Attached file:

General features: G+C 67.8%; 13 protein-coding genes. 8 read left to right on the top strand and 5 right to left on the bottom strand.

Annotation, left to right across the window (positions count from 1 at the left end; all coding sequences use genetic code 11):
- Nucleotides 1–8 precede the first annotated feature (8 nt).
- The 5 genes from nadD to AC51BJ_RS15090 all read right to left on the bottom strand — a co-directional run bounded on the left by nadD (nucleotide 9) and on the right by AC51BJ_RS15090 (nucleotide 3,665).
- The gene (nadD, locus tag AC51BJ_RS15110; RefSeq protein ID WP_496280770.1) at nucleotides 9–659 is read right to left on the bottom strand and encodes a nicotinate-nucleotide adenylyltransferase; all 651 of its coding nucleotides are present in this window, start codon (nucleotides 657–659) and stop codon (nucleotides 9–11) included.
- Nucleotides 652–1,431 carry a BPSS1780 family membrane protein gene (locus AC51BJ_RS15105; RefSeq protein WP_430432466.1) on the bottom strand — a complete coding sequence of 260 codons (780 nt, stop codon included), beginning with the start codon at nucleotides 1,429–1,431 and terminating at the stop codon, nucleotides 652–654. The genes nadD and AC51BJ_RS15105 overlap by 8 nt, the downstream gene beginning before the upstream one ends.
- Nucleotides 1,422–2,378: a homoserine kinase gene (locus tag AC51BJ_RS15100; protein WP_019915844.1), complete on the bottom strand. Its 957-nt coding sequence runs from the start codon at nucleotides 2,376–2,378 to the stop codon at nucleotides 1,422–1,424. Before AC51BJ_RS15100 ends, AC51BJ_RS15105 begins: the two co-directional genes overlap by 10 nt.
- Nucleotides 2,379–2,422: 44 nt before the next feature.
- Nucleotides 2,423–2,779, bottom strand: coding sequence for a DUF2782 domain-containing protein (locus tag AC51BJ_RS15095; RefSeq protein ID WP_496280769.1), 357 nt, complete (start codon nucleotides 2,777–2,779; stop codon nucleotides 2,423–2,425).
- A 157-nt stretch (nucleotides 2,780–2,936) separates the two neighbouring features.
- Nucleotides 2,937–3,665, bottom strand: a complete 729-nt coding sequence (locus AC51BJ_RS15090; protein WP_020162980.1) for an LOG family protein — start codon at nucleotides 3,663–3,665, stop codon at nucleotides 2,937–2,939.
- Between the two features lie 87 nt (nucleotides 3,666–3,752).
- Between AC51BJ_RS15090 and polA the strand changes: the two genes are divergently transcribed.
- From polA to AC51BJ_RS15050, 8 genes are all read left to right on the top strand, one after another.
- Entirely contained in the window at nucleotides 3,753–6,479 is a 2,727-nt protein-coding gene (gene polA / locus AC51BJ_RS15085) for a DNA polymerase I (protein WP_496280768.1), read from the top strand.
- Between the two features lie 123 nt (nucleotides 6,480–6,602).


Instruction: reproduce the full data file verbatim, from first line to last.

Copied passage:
General features: G+C 67.8%; 13 protein-coding genes. 8 read left to right on the top strand and 5 right to left on the bottom strand.

Annotation, left to right across the window (positions count from 1 at the left end; all coding sequences use genetic code 11):
- Nucleotides 1–8 precede the first annotated feature (8 nt).
- The 5 genes from nadD to AC51BJ_RS15090 all read right to left on the bottom strand — a co-directional run bounded on the left by nadD (nucleotide 9) and on the right by AC51BJ_RS15090 (nucleotide 3,665).
- The gene (nadD, locus tag AC51BJ_RS15110; RefSeq protein ID WP_496280770.1) at nucleotides 9–659 is read right to left on the bottom strand and encodes a nicotinate-nucleotide adenylyltransferase; all 651 of its coding nucleotides are present in this window, start codon (nucleotides 657–659) and stop codon (nucleotides 9–11) included.
- Nucleotides 652–1,431 carry a BPSS1780 family membrane protein gene (locus AC51BJ_RS15105; RefSeq protein WP_430432466.1) on the bottom strand — a complete coding sequence of 260 codons (780 nt, stop codon included), beginning with the start codon at nucleotides 1,429–1,431 and terminating at the stop codon, nucleotides 652–654. The genes nadD and AC51BJ_RS15105 overlap by 8 nt, the downstream gene beginning before the upstream one ends.
- Nucleotides 1,422–2,378: a homoserine kinase gene (locus tag AC51BJ_RS15100; protein WP_019915844.1), complete on the bottom strand. Its 957-nt coding sequence runs from the start codon at nucleotides 2,376–2,378 to the stop codon at nucleotides 1,422–1,424. Before AC51BJ_RS15100 ends, AC51BJ_RS15105 begins: the two co-directional genes overlap by 10 nt.
- Nucleotides 2,379–2,422: 44 nt before the next feature.
- Nucleotides 2,423–2,779, bottom strand: coding sequence for a DUF2782 domain-containing protein (locus tag AC51BJ_RS15095; RefSeq protein ID WP_496280769.1), 357 nt, complete (start codon nucleotides 2,777–2,779; stop codon nucleotides 2,423–2,425).
- A 157-nt stretch (nucleotides 2,780–2,936) separates the two neighbouring features.
- Nucleotides 2,937–3,665, bottom strand: a complete 729-nt coding sequence (locus AC51BJ_RS15090; protein WP_020162980.1) for an LOG family protein — start codon at nucleotides 3,663–3,665, stop codon at nucleotides 2,937–2,939.
- Between the two features lie 87 nt (nucleotides 3,666–3,752).
- Between AC51BJ_RS15090 and polA the strand changes: the two genes are divergently transcribed.
- From polA to AC51BJ_RS15050, 8 genes are all read left to right on the top strand, one after another.
- Entirely contained in the window at nucleotides 3,753–6,479 is a 2,727-nt protein-coding gene (gene polA / locus AC51BJ_RS15085) for a DNA polymerase I (protein WP_496280768.1), read from the top strand.
- Between the two features lie 123 nt (nucleotides 6,480–6,602).